C. Suetonius Tranquillus, Divus Augustus (ed. Alexander Thomson), chapter 94 (search)
sacrifice not presenting any favourable intimations, but the contrary, he ordered fresh victims; the enemy, however, carrying off the sacred things in a sudden sally, it was agreed amongst the augurs, that all the dangers and misfortunes which had threatened the sacrificer, would fall upon the heads of those who had got possession of the entrails. And, accordingly, so it happened. The day before the sea-fight near Sicily, as he was walking upon the shore, a fish leaped out of the sea, and laid itself at his feet. At Actium, while he was going down to his fleet to engage the enemy, he was met by an ass with a fellow driving it. The name of the man was Eutychus, and that of the animal, Nichon. The good omen, in this instance, was founded upon the etymology of the names of the ass and its driver; the former of which, in Greek, signifies "fortunate," and the latter, "victorious." After the victory, he erected a brazen statue to each, in a temple built upon the spot where he had encamped.
C. Suetonius Tranquillus, Divus Augustus (ed. Alexander Thomson), Remarks on Augustus (search)
f Augustus, nor perhaps, in his opinion, consisted with his personal safety. With a view to the attainment of unconstitutional power, he had formerly deserted the cause of the republic when its affairs were in a prosperous situation; and now, when his end was accomplished, there could be little ground to expect, that he should voluntarily relinquish the prize for which he had spilt the best blood of Rome, and contended for so many years. Ever since the final defeat of Antony in the battle of Actium, he had governed the Roman state with uncontrolled authority; and though there is in the nature of unlimited power an intoxicating quality, injurious both to public and private virtue, yet all history contradicts the supposition of its being endued with any which is unpalatable to the general taste of mankind. There were two chief motives by which Augustus would naturally be influenced in a deliberation on this important subject; namely, the love of power, and the personal danger which he mi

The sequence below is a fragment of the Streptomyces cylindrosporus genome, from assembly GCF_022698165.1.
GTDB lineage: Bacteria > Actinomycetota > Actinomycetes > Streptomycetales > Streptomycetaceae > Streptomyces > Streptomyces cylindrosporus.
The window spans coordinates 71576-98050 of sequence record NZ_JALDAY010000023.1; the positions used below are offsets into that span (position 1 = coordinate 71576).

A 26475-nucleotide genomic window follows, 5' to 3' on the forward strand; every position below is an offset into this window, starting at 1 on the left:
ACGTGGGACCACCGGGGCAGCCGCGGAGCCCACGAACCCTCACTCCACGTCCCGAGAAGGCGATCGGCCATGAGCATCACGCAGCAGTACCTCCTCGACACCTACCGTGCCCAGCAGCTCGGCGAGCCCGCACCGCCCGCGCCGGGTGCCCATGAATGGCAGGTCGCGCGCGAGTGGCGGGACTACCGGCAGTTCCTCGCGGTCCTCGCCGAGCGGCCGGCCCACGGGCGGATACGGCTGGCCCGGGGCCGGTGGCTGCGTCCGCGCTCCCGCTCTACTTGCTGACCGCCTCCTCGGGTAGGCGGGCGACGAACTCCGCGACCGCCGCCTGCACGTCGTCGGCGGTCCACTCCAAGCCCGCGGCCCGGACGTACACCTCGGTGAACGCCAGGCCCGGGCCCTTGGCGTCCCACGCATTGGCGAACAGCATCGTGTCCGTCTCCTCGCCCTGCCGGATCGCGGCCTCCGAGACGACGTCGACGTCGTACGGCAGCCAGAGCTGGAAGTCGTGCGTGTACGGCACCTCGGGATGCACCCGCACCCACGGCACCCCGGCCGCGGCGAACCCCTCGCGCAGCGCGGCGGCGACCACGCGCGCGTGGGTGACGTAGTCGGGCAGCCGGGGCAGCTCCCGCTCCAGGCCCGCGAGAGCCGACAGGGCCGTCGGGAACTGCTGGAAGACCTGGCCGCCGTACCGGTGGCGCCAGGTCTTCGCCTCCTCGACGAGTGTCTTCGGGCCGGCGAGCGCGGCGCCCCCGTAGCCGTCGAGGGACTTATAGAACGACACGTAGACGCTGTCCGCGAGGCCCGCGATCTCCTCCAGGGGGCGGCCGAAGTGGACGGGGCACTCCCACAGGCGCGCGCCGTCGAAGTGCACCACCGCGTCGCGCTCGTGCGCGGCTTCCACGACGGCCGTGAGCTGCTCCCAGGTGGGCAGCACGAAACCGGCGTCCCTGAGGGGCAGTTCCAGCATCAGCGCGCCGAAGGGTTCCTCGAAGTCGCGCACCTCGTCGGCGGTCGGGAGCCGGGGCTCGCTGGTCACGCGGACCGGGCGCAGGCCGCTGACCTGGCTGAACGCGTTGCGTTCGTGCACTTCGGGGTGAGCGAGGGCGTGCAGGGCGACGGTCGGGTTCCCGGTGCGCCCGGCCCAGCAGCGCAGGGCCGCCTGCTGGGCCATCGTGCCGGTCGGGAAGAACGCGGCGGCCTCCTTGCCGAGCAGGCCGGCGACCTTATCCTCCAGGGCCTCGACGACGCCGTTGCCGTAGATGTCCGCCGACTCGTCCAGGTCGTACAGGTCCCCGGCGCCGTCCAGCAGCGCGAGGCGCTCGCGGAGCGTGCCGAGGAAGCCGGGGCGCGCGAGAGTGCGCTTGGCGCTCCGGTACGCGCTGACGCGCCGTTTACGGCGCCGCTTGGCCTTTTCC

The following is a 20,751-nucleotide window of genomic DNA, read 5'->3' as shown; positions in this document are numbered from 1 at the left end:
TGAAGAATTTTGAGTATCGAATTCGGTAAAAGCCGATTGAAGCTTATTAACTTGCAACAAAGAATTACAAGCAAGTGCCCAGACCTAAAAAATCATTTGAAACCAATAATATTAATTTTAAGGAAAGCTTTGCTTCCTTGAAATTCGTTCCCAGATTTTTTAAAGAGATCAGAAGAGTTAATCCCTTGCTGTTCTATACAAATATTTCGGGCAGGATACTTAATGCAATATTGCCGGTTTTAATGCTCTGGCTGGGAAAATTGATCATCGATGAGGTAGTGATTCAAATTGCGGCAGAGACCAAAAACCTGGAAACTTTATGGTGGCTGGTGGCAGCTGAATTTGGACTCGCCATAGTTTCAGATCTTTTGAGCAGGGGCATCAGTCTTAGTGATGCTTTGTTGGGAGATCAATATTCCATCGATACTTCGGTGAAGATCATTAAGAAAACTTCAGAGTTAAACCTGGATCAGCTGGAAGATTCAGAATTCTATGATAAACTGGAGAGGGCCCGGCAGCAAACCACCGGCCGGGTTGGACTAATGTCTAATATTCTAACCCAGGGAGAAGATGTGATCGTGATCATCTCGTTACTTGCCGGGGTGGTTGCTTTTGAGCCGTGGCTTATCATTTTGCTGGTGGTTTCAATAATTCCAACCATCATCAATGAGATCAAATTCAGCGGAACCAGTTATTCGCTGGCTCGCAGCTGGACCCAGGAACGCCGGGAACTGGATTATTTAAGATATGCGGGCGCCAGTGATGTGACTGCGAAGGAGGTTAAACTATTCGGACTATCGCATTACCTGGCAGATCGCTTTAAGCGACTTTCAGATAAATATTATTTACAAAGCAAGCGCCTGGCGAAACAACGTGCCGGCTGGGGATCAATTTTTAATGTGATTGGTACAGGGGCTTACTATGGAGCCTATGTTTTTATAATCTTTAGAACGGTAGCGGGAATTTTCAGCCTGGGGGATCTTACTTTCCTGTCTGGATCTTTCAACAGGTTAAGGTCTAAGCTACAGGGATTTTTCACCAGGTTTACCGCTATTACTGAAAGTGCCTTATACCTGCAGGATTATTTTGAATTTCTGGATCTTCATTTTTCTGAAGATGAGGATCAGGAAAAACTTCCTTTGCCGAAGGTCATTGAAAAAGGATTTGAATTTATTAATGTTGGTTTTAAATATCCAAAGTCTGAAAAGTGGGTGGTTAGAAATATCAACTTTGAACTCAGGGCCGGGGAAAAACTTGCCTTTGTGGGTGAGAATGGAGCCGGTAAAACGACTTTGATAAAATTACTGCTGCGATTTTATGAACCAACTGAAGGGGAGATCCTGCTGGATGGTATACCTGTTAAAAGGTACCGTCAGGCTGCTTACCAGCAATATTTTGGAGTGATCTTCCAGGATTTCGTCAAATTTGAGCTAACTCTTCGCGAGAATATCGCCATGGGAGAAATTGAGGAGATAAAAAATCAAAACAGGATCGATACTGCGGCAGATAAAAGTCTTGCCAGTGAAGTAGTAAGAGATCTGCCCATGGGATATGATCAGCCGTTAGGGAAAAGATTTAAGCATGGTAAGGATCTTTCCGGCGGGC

C. Suetonius Tranquillus, Tiberius (ed. Alexander Thomson), chapter 6 (search)
ded the whole party so closely, that part of Livia's dress and hair was burnt. The presents which were made him by Pompeia, sister to Sextus Pompey, in Sicily, namely, a cloak, with a clasp, and bullae of gold, are still in existence, and shewn at Baiae to this day. After his return to the city, being adopted by Marcus Gallius, a senator, in his will, he took possession of the estate; but soon afterwards declined the use of his name, because Gallius had been of the party opposed to Augustus. When only nine years of age, he pronounced a funeral oration in praise of his father upon the rostra; and afterwards, when he had nearly attained the age of manhood, he attended the chariot of Augustus, in his triumph for the victory at Actium, riding on the left-hand horse, whilst Marcellus, Octavia's son, rode that on the right. He likewise presided at the games celebrated on account of that victory; and in the Trojan games intermixed with the Circensian, he commanded a troop of the biggest boys.
C. Suetonius Tranquillus, Caligula (ed. Alexander Thomson), chapter 23 (search)
He was unwilling to be thought or called the grandson of Agrippa, because of the obscurity of his birth; and he was offended if any one, either in prose or verse, ranked him amongst the Caesars. He said that his mother was the fruit of an incestuous commerce, maintained by Augustus with his daughter Julia. And not content with this vile reflection upon the memory of Augustus, he forbad his victories at Actium, and on the coast of Sicily, to be celebrated, as usual; affirming that they had been most pernicious and fatal to the Roman people. He called his grandmother Livia Augusta " Ulysses in a woman's dress," and had the indecency to reflect upon her in a letter to the senate, as of mean birth, and descended, by the mother's side, from a grandfather who was only one of the municipal magistrates of Fondi; whereas it is certain, from the public records, that Aufidius Lurco held high offices at Rome. His grandmother Antonia desiring a private conference with him, he refused to grant it,